I would then give that ball away to an usher at the top of the section and instructed him to give it away to the first kid with a glove he saw. I like to do this because it’s a win-win for myself and the usher. I get to show the usher that I am human and like to see kids go home happy with a baseball, and it lets the usher look like the hero for being the one to give the baseball to the kid and see his/her face light up when he/she gets the ball.
And that was it. I wouldn’t snag another ball for the rest of the game. I would sit out in the flag court pretty much the whole game with Alex and Tim–who managed to get a Mike Trout home run ball tossed up to him–but nothing would be hit up there.
- 3 Baseballs at this Game
Numbers 559-561 for my career:
- 115 Balls in 28 Games= 4.11 Balls Per Game
- 3 Ball x 22,834 Fans=68,502 Competition Factor
- 90 straight Games with at least 1 Ball
- 50 Balls in 13 Games at OPACY= 3.85 Balls Per Game
- 13 straight Games with at least 1 Ball at OPACY
- Time Spent On Game 4:08-10:39= 6 Hours 31 Minute
Age as of November, 30, 2012: 20 (January, 25th, 2012)
Home Stadium: PNC Park
Home City: Pittsburgh, PA
Throws: Left (It’s really more of a “catches right” thing, because obviously one does not throw a ton while ballhawking, but no one says “catches right”, so yeah. Zac is actually one of the very few ballhawks who is left handed. The only other one who comes to mind is Alex Kopp.)
Total Baseballs as of November, 30, 2012: 434
In only his fourth year of ballhawking/snagging baseballs, we can see that Zac is on the steady upwards climb in terms of his ballhawking — still not having a season where he hasn’t improved his per-game average from the previous season. This is comes at no surprise to anyone who knows of Zac’s work ethic.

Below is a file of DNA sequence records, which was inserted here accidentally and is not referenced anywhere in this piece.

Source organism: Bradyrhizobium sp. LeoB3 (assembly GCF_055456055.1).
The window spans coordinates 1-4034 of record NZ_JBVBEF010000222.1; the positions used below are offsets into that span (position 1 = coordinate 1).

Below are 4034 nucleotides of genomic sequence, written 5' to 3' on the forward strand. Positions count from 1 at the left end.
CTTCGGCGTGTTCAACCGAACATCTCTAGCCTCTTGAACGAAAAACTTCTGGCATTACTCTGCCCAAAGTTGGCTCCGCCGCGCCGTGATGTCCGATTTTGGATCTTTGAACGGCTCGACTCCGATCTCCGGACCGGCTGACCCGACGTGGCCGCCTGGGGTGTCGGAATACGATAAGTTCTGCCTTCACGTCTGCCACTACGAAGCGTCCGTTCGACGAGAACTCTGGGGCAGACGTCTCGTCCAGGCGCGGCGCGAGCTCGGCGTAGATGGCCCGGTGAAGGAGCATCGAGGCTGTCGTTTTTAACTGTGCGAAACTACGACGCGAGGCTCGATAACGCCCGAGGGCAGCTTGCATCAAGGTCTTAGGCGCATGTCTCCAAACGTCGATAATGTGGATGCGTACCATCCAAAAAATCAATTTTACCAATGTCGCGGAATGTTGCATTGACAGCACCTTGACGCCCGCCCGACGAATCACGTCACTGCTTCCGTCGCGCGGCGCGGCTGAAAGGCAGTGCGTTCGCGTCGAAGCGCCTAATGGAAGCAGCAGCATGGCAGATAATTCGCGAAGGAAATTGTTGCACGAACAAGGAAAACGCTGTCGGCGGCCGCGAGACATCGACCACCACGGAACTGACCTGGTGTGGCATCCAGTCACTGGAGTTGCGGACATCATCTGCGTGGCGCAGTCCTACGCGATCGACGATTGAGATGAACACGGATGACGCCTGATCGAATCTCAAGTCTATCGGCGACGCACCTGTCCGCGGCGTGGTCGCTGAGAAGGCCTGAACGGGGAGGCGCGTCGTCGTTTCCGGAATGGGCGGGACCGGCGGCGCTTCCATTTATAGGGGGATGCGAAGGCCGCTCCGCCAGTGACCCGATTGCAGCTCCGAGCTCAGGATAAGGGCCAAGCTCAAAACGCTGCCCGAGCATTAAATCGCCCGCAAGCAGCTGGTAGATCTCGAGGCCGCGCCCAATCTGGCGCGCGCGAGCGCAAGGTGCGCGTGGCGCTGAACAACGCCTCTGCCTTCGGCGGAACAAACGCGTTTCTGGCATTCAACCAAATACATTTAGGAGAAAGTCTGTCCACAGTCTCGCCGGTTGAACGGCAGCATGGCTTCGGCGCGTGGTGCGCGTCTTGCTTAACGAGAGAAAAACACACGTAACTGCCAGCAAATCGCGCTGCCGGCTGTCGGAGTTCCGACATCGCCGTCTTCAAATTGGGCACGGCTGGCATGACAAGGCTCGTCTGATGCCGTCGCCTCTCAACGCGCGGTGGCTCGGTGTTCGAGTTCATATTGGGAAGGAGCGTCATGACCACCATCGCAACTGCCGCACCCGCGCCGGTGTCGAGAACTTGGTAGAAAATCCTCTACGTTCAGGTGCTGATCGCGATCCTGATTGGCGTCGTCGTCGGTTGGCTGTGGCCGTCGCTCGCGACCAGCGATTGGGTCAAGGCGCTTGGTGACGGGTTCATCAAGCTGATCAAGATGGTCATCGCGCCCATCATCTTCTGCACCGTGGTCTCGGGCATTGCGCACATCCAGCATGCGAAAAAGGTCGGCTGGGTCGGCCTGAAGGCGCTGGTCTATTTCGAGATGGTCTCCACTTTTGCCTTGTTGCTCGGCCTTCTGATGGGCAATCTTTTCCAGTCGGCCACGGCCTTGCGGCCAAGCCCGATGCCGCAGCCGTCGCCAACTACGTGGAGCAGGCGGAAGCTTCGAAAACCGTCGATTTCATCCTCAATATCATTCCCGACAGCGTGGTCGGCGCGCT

Yes, it’s very top heavy. Some may use this as a criticism of Zac, but what naysayers fail to recognize is that getting 37 or 29 baseballs from the same person requires something admirable in one shape or from. Getting that many baseballs from one person requires 1. A dedication to ballhawking long enough so that you could get that many baseballs from one player or coach without him recognizing you. or Zac’s approach: 2. Foster a good relationship with him so that he’ll toss you that many baseballs. Zac has his charity initiative (which you can read about if you click this sentence), so he brought it up with both Heberto “Herbie” Andrade and Euclides Rojas, and they feel as though they are doing good by tossing him baseballs — which they *are*. This might seem cheap, but Zac had to start the charity in the first place, and can you really look negatively on a person for starting a charity? At that point, I think you are just looking for reasons to dislike a person. In addition, he also fosters the relationship between Andrade and Rojas by speaking to them in Spanish. Learning Spanish, of course, not being something you just learn in a day.
Top-5 Locations of Snags: